Rick and Mondays – S4E2 “The Old Man and the Seat”

Rick tracks down a crappy thief, Jerry develops an app, Morty tries to save the Earth from Jerry, Summer tries to find love, and Beth tries to parent Summer.


Rick (Justin Roiland) has a new intern named Glootie (Taika “What We Do In Ragnarok” Waititi) who is obsessed with developing an app. To keep people from agreeing to help him, Rick has actually tattooed “do not develop my app” on his face.  Despite this, when Rick goes to use his private toilet, Jerry (Chris Parnell) agrees to help Glootie. The rest is split by plotline.

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Somehow only Taika Waititi’s voice would make sense here.

Rick arrives on his private planet dedicated to his private toilet, only to find out that someone else broke in and pooped on it. Rick goes to elaborate lengths, including single-handedly winning a war, to find the culprit, a man named Tony (Jeffrey Wright). Rick threatens to kill Tony, but ultimately chooses to just shove a portable farting, pooping butt in his office. Tony then comes back to poop again, so Rick puts him in a Matrix-like simulation of paradise which he ends up rejecting. Rick declines again to kill him, which Tony takes as a sign of friendship, though Rick denies this. Finally, Rick comes to give Tony permission to use his toilet, only to find out that Tony died from trying to live life to the fullest, having been empowered by using Rick’s crapper. Rick, seemingly sad about this, still denies being Tony’s friend, then goes and sits on his toilet, revealing that he’d booby-trapped it to mock Tony mercilessly. Rick sits in the rain being mocked by his own voice about how pathetic and lonely he is.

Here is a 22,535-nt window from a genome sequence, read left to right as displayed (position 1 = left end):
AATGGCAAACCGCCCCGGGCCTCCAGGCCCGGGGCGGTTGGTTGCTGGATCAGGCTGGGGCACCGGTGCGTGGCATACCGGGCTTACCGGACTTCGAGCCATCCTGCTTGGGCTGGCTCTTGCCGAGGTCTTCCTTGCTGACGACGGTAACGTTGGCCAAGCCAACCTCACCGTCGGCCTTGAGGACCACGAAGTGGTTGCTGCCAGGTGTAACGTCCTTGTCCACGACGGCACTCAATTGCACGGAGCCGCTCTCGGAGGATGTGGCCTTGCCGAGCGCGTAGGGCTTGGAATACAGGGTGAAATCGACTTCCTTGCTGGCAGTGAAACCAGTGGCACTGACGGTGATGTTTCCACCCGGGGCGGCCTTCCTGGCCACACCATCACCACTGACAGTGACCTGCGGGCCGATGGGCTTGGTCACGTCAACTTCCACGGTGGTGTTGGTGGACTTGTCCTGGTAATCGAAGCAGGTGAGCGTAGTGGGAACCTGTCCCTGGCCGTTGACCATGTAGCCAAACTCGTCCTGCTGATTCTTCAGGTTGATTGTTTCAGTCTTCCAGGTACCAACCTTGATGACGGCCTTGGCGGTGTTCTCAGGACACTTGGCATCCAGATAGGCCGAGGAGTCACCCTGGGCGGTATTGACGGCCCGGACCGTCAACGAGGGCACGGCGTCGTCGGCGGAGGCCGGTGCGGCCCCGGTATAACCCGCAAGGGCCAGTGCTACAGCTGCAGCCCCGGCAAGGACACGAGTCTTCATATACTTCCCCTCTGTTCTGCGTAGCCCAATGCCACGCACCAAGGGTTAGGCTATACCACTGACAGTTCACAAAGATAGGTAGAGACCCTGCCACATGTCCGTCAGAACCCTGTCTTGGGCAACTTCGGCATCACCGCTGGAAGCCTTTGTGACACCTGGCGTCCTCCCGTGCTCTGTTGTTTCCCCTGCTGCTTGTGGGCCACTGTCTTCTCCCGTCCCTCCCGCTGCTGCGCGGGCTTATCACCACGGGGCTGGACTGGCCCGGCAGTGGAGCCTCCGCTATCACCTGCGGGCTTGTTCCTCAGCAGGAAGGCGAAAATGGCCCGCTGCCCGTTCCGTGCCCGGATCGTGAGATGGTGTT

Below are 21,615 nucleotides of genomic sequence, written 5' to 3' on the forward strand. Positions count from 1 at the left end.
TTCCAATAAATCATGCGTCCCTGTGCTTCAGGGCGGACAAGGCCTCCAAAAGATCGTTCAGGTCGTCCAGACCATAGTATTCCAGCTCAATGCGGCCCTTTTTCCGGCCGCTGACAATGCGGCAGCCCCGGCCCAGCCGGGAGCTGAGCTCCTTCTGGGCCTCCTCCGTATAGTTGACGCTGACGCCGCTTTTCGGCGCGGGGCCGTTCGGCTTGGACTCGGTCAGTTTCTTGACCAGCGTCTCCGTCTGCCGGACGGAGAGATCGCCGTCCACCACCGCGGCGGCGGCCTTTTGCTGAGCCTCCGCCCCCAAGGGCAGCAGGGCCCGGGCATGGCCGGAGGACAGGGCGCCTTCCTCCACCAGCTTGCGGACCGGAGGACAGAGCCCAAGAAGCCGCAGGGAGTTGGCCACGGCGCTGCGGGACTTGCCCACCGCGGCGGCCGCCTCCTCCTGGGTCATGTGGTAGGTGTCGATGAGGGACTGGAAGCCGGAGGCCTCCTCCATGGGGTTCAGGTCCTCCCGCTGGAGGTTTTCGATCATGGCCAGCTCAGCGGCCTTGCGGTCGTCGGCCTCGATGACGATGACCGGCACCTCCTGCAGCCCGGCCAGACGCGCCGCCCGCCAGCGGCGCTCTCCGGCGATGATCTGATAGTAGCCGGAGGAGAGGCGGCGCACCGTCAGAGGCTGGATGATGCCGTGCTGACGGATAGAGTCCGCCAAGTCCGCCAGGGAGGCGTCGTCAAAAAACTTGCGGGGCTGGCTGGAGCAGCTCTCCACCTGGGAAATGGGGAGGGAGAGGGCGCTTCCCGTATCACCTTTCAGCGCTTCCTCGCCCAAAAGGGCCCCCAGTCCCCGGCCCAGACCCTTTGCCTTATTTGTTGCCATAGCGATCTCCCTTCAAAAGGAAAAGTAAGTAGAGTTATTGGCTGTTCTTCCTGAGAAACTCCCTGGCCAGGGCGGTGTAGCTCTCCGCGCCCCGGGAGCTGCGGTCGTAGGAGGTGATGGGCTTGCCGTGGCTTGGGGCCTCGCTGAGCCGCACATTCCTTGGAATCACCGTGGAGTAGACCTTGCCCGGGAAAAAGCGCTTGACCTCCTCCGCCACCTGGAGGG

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He even proves that Tony is an asshole in multiple universes, which is brutal.

Jerry develops his app with Glootie, revealed to be a dating app which Jerry names Lovefinderrz. Morty (Roiland), upon finding out about it, realizes that the app has to be dangerous because of Rick’s precautions. He orders Glootie to take it down, but Glootie says he can’t, because the server’s on the mothership. Morty and Jerry then threaten their way onto the mothership and meet Glootie’s leader (Sam Neill) and his wife (Kathleen Turner). It turns out that Glootie’s people have used up all their water and are using the app to drive everyone into a frenzy to help lower Earth’s defenses. Presumably everyone will either be too distracted to notice the water theft, or will be too exhausted from loving to stop it. Rick and Jerry escape and try to destroy the server, but are recaptured due to Jerry’s idiocy. When Glootie is sent to kill them, Jerry points out that, despite his species’ claim to have perfected relationships, Glootie is alone. The app has failed him. Glootie frees them and destroys the app by adding a paywall.

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I love that it takes 3 people to find a gun at an app developer that has an army on board.

Summer (Spencer Grammer) downloads the app and starts a sequence of intense flings. Beth (Sarah Chalke) keeps tracking her down, trying to stop her. Eventually, with Summer on her fourth “soul mate,” Beth manages to confront her, telling her that she’s going to parent her no matter what. Summer fights back, but Beth is winning the fight until the app goes down, and everything goes back to normal.